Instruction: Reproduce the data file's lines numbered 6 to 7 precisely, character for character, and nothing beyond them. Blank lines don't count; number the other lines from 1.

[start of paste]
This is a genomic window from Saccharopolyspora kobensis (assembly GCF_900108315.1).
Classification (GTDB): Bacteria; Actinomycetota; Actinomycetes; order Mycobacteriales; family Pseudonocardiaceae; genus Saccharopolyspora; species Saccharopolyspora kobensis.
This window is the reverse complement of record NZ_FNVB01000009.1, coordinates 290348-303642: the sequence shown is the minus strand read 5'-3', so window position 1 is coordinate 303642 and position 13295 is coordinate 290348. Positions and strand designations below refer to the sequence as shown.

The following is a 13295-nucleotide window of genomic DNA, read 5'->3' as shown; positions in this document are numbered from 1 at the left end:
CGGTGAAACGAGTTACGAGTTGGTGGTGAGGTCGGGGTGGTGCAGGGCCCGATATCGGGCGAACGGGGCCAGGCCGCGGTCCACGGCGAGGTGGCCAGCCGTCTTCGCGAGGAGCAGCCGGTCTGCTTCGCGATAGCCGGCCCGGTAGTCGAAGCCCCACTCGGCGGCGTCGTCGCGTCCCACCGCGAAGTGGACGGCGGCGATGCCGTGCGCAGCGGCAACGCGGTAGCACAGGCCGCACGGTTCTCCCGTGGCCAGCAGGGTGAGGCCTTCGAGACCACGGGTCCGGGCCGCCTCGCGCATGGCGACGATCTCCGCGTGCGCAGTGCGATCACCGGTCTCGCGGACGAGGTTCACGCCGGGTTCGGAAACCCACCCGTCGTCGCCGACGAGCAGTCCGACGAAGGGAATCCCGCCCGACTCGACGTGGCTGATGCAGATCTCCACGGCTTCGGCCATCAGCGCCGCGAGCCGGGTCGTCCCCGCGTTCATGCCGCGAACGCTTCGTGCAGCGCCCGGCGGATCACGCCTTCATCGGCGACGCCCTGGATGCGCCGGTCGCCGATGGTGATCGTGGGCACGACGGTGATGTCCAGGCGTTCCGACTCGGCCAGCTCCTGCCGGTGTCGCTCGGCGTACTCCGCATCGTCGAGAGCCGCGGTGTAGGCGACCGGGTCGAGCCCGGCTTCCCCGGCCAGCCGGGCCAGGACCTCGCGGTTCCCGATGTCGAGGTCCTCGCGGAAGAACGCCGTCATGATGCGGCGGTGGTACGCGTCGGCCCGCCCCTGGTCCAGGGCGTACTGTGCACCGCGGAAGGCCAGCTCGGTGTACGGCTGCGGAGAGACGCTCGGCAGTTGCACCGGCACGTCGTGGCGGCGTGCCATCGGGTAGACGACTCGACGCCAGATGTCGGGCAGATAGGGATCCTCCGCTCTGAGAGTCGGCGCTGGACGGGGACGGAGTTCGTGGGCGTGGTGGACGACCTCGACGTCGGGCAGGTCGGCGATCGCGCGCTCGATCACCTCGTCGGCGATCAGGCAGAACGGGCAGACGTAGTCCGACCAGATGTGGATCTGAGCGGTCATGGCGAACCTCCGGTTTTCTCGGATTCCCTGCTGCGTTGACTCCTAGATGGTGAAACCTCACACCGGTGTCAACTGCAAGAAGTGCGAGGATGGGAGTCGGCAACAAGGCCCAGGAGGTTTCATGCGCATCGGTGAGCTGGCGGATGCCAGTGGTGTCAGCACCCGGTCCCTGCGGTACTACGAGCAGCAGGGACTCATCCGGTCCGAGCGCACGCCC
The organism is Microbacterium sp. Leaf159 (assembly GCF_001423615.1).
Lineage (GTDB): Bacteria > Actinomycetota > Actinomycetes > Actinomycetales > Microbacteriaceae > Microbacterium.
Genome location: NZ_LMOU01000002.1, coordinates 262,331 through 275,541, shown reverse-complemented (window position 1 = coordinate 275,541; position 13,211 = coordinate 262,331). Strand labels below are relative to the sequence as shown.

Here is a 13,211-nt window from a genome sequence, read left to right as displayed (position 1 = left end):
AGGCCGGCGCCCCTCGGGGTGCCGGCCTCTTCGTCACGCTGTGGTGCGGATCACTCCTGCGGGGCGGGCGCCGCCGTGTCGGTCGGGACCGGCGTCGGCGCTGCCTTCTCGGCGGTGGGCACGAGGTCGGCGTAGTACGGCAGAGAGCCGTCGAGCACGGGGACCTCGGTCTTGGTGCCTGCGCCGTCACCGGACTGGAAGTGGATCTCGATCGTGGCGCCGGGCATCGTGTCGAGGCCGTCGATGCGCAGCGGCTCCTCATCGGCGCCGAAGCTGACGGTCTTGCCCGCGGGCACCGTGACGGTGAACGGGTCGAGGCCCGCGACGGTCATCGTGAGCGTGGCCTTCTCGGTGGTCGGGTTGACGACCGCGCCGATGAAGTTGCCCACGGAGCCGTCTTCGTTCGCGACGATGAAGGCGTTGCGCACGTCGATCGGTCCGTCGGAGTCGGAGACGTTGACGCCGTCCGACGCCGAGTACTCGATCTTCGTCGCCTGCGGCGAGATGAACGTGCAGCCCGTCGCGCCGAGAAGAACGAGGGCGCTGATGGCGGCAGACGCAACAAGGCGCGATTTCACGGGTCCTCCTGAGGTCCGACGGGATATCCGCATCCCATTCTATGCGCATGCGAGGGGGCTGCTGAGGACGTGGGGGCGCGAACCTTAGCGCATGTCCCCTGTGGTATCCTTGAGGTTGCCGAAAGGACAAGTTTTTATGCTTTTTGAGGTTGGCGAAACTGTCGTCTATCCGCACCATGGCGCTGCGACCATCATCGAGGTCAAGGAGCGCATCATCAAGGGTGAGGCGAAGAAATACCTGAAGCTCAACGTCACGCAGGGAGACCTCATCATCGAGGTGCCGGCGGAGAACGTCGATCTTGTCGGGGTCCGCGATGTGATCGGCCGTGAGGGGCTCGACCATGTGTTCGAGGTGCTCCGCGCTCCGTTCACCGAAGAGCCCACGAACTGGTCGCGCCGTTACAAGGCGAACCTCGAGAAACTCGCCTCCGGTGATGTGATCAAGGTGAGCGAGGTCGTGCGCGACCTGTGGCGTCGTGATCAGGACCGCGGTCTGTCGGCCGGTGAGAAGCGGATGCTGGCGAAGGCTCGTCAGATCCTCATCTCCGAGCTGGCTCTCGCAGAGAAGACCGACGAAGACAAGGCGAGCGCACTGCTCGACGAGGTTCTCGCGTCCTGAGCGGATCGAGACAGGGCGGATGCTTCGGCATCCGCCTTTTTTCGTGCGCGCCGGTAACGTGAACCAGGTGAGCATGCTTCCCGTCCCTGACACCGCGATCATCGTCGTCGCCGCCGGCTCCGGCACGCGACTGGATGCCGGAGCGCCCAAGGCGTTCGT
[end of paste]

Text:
The organism is Microbacterium sp. Leaf159 (assembly GCF_001423615.1).
Lineage (GTDB): Bacteria > Actinomycetota > Actinomycetes > Actinomycetales > Microbacteriaceae > Microbacterium.